The general term for the rate of income from an investment expressed as an annual percentage and based on its current market value. For example, if a corporate bond or gilt originally sold at £100 par value with a coupon of 10% is bought for £100 then the coupon and the yield are the same at 10%, or £10. But if an investor buys the bond for £125, its coupon is still 10% (or £10) and the investor receives £10 but as the investor bought the bond for £125 (not £100) the yield on the investment is 8%.
The familiar name given to securities issued by the British government and issued to raise money to bridge the gap between what the government spends and what it earns in tax revenue. Back in 1997, the entire stock of outstanding gilts was £275bn; by October 2010 it had surpassed £1,000bn. Gilts are issued throughout the year by the Debt Management Office and are essentially investment bonds backed by HM Treasury & Customs and considered a very safe investment because the British government has never defaulted on its debts and this security is reflected in the UK’s AAA-rating for its debt. Gilts work in a similar way to bonds and are another variant on fixed-income securities.
Also known as index funds, tracker funds replicate the performance of a stockmarket index (such as the FTSE All Share Index) so they go up when the index goes up and down when it goes down. They can never return more than the index they track, but nor will they lose more than the index. Also, with no fund manager or expansive research and analysis to pay, tracker funds benefit from having lower charges than actively managed funds, with no initial charge and an annual charge of 0.5%.
A market-weighted index of the 100 biggest companies by market capitalisation listed on the London Stock Exchange. It is often referred to as “The Footsie”. The index began on 3 January 1984 with a base level of 1000; the highest value reached to date is 6950.6, on 30 December 1999. The index is “weighted” by how the movements of each of the 100 constituents affect the index, so larger companies make more of a difference to the index than smaller ones. To ensure it is a true and accurate representation of the most highly capitalised companies in the UK, just like football’s Premier League, every three months the FTSE 100 “relegates” the bottom three companies in the 100 whose market capitalisation has fallen and “promotes” to the index the three companies whose market capitalisation has grown sufficiently to warrant inclusion. Around 80% of the companies listed on the London Stock Exchange are included in the FTSE 100.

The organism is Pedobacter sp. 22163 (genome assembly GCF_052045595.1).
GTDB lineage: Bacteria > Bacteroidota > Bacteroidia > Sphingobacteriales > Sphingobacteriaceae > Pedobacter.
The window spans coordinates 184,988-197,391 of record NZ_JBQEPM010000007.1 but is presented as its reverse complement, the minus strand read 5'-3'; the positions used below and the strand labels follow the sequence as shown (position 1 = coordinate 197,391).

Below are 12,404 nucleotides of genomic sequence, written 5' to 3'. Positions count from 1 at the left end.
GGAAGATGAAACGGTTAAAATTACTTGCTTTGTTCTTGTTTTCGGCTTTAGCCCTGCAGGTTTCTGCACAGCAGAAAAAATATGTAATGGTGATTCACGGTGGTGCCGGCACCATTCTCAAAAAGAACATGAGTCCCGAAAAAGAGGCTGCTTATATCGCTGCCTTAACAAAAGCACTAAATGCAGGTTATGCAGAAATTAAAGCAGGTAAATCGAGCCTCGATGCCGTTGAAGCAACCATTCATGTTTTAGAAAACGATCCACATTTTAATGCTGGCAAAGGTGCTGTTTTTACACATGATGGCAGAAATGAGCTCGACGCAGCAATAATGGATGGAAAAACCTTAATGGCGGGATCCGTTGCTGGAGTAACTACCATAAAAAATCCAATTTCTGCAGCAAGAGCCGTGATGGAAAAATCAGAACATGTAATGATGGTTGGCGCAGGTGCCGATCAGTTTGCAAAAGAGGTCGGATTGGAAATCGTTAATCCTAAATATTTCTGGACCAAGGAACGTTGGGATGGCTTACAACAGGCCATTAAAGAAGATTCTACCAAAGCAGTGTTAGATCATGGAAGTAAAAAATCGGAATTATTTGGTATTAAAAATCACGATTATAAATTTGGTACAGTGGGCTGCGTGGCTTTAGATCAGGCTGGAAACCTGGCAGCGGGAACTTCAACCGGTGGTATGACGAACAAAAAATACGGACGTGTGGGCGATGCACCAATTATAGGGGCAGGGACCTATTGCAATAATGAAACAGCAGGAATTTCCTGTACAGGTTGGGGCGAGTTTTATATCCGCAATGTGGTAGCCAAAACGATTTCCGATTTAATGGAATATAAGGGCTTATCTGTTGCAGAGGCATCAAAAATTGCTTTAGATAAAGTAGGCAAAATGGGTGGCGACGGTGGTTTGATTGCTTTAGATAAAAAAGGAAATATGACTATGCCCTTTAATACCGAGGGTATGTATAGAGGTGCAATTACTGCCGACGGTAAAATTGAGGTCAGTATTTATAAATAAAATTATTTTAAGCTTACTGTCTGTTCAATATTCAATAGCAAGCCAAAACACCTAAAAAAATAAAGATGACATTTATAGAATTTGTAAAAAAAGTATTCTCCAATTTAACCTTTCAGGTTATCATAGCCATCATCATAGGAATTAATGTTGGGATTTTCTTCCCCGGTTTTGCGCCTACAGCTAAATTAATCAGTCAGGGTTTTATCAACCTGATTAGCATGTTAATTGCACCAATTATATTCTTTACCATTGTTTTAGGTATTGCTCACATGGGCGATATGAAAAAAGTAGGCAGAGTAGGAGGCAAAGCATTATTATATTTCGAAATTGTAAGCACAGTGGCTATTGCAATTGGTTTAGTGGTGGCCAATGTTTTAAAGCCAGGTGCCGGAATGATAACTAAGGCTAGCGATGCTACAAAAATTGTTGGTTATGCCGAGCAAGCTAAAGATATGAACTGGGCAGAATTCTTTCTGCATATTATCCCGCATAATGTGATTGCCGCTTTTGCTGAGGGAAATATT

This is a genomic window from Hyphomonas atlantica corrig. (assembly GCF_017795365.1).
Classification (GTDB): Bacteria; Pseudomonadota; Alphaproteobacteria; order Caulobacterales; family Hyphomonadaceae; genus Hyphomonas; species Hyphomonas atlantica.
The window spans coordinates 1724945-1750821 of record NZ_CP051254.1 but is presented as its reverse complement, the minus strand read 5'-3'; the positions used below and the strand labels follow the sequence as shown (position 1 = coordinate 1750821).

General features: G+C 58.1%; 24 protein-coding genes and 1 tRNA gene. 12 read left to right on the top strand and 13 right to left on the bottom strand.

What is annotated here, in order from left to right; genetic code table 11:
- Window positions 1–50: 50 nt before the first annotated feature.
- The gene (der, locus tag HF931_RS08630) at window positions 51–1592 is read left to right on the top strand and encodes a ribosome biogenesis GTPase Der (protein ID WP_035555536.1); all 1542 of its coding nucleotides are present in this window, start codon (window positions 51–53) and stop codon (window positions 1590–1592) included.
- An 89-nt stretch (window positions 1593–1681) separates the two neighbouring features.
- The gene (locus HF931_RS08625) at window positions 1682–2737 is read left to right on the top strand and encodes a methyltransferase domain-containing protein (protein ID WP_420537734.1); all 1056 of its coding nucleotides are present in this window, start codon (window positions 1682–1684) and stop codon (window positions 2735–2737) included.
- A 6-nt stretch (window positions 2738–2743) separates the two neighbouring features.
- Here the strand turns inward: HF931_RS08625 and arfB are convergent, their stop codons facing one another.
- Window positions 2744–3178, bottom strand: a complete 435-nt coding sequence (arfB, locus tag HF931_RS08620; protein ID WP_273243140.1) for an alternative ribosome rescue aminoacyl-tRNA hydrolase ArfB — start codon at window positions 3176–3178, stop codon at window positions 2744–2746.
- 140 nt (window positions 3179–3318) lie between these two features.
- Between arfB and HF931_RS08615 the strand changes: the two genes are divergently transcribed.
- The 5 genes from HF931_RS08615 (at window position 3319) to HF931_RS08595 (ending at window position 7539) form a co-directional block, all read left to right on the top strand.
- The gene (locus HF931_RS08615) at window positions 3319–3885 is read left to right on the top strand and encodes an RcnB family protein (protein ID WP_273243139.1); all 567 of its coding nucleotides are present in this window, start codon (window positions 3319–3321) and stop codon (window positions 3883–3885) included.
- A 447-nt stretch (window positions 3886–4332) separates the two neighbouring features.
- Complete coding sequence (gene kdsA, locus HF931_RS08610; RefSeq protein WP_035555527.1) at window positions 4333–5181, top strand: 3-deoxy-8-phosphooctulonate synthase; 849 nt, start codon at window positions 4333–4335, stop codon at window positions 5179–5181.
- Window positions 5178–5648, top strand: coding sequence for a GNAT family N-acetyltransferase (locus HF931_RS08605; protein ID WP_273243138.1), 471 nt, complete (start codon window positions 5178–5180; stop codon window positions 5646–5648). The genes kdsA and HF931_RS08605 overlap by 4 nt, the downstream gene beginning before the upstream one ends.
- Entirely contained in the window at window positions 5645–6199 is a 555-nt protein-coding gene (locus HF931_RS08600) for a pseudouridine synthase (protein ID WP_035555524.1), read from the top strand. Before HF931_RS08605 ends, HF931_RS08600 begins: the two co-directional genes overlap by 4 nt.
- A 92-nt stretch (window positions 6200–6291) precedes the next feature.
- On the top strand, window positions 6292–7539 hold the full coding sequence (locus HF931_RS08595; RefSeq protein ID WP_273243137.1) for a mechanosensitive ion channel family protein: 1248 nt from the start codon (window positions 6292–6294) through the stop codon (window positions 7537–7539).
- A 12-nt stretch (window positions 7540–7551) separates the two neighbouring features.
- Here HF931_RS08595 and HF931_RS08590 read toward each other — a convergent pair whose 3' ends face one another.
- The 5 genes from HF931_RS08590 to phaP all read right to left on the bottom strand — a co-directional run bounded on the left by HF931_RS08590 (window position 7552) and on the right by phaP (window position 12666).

Used by the holder to buy goods and services, credit cards also have a monthly or annual spending limit, which may be raised or lowered depending on the creditworthiness of the cardholder. But unlike charge cards, borrowers aren’t forced to pay the balance off in full every month and, as long as they make a stated minimum payment, can carry a balance from one month to the next, generating compound interest. As the issuing company is effectively giving you a short-term loan, most credit cards have variable and relatively high interest rates. Allowing the interest to compound for too long may result in dire financial straits.
If you own shares in a company, you’re entitled to a slice of the profits and these are paid as dividends on top of any capital growth in the shares’ value. The amount of the dividend is down to the board of directors (who can decide not to pay a dividend and reinvest any profits in the company) and they will be paid twice yearly (announced at the AGM and six months later as an interim). Dividends are always declared as a sum of money rather than a percentage of the share’s price. Although dividends automatically receive a 10% tax credit from HM Revenue & Customs (HMRC), which takes the company having already paid corporation tax on its profits into account. Dividends are classed as income and, as such, are liable for personal taxation and so shareholders have to declare them to HMRC.
An interchangeable term for shares (UK) or stocks (US). Holders of equity shares in a company are entitled to the earnings and assets of a company after all the prior charges and demands on the company’s capital (chiefly its debts and liabilities) have been settled. To have equity in any asset is to own a piece of it, so holders of shares in a company effectively own a piece proportionate to the number of shares they hold. (See also Shares).
Corporate bonds are one of the main ways companies can raise money (the other is by issuing shares) by borrowing from the markets at a fixed rate of interest (the reason why they are also known as “fixed-interest securities”), which is called the “coupon”, paid twice yearly. But the nominal value of the bond – usually £100 – can fluctuate depending on the fortunes of the company and also the economy. However it will repay the original amount on maturity.